Wednesday, September 21, 2016

The Judaism Balancing Act

The Judaism Balancing Act
adapted from Rabbi Scheinberg’s comments on the 2nd day of Rosh HaShanah 2015


A little more than 50 years ago, some American theater producers were trying to create a new play about about the Jewish experience in Eastern Europe.  This play - hopefully to be Broadway-bound - was to be based on the short stories of the Yiddish writer Sholom Aleichem, and it was to be a musical.  It was felt, though, that the original name of the story series - ‘Tevye the Dairyman’ - would not capture the attention of american audiences in the 1960s.  Just a few weeks before rehearsals were supposed to begin, they still hadn’t figured out the title.  They generated a long list of potential names, including “A Village Story,” “Make a Circle,” “Once There Was a Town”:“To Light a Candle,” “Three Brides and a Man,” “Homemade Wine,” “Not So Long Ago”.  
The playwright, Joseph Stein, thought that they should choose “Where Poppa Came From.” But the show’s producer, Hal Prince, thought that the name should indicate that the play is a musical. Just a couple of months away from the opening, Stein said to Prince, “You just choose anything. I don’t even care anymore.”  Prince looked again at the list and chose “Fiddler on the Roof.”  Stein responded:  “But what does that even mean!??”  But the decision had been made.


The title “Fidder on the Roof” had nothing to do with the Sholom Aleichem stories about Tevye the Dairyman; rather, it had to do with the artwork of Marc Chagall, another major influence on the musical; there are two Chagall paintings that show fiddlers on rooftops, and one of them shows a huge fiddler straddling two different roofs, one foot on each roof.  (By the way, there is no particular Jewish tradition for people to play violins on the roof.  Some believe that Chagall’s inspiration for painting fiddlers on the roof was that he had an eccentric uncle who played the violin on the roof.)

The title was chosen out of frustration with everything else on the list.  But in retrospect, no one can doubt that it was clearly an inspired choice that was key to the musical’s success.  The title evokes joy and music, and also precariousness, balancing Tevye’s desire to stay faithful to the traditions of his ancestors and to appreciate his daughters’ new and different ideas of what the world could be.  Tevye tries to take some tentative steps to live with one foot in the world of traditional Judaism  and one foot in modernity, like Chagall's violinist with one foot on one roof and one foot on another.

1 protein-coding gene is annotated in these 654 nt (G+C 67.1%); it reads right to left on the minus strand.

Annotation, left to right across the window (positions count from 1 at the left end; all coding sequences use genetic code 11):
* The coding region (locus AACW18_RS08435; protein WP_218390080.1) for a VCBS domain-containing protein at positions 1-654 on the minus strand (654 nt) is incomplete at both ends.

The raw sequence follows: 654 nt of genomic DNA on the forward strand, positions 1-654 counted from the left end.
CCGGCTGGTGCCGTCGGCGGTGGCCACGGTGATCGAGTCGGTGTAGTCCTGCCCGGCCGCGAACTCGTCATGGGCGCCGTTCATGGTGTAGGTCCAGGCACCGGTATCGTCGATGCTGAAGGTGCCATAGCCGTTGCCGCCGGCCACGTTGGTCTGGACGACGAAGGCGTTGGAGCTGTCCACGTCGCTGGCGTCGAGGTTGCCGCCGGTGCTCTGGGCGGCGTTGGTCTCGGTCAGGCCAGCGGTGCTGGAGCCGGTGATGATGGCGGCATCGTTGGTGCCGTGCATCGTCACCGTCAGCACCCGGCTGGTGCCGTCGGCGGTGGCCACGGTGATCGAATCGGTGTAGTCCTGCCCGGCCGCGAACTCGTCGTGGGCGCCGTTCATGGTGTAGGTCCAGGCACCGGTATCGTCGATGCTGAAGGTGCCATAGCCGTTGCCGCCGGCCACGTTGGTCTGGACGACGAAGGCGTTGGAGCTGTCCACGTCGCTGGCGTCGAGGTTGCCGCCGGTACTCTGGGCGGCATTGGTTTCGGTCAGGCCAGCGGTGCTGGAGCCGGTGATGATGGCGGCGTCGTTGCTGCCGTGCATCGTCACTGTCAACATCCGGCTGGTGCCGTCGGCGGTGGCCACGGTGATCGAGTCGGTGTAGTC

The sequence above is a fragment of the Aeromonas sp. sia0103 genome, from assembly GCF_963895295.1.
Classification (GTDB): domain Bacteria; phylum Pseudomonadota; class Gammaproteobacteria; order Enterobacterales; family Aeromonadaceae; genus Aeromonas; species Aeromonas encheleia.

Fiddler on the Roof is not history.  It romanticizes shtetl life that was so often impoverished, obscurantist, and bleak.  It was created by and large by secular Jews who admired Jewish tradition enough to be nostalgic about it, but not enough to actually want to do Jewish things in their own lives.  As a result, the tremendous popularity of Fiddler on the Roof led many to understand Jewish tradition as something that you would only undertake out of a sense of Eastern European nostalgia and not because any of these traditions are actually meaningful. (Many of us may have had the frustrating opportunity to meet people who think they really understand Judaism because they saw Fiddler on the Roof, and let’s just say that a little bit of knowledge can be a dangerous thing!)


But there is one thing that Fiddler on the Roof absolutely got right:  that being Jewish is, and has always been, about keeping your balance.  
We see the value of balance in every aspect of Jewish thought and in just about every traditional Jewish text.  Each and every Jewish berakhah, every blessing we say, begins with the words baruch atah adonai eloheinu melech ha-olam.  In one breath, we refer to God as ‘Eloheinu,’ ‘our God,’ and then we immediately say ‘Melech Ha-olam’ - ‘ruler of the universe,’ balancing our belief in God as both the God of everyone and the God who cultivates a special relationship with us.  And the four-letter name of God,  yod-hey-vav-hey, shows up repeatedly in our prayerbook and yet is unpronounceable, signifying that we balance between believing that God is both knowable and unknowable.  And in the realm of recommended behavior and temperament, the great sage Moses Maimonides consistently counseled that we adopt the shvil ha-zahav, the golden mean, the balance between various traits.  Should we be proud, or should we be self-effacing?  - Maimonides says, we should strive to balance these tendencies, and be humble but in a healthy way.  Should we be sad, or frivolous and joking all the time? - Maimonides says: we should strive to balance these tendencies, and be generally happy.  These are just a few examples; to be Jewish is to be balancing all the time.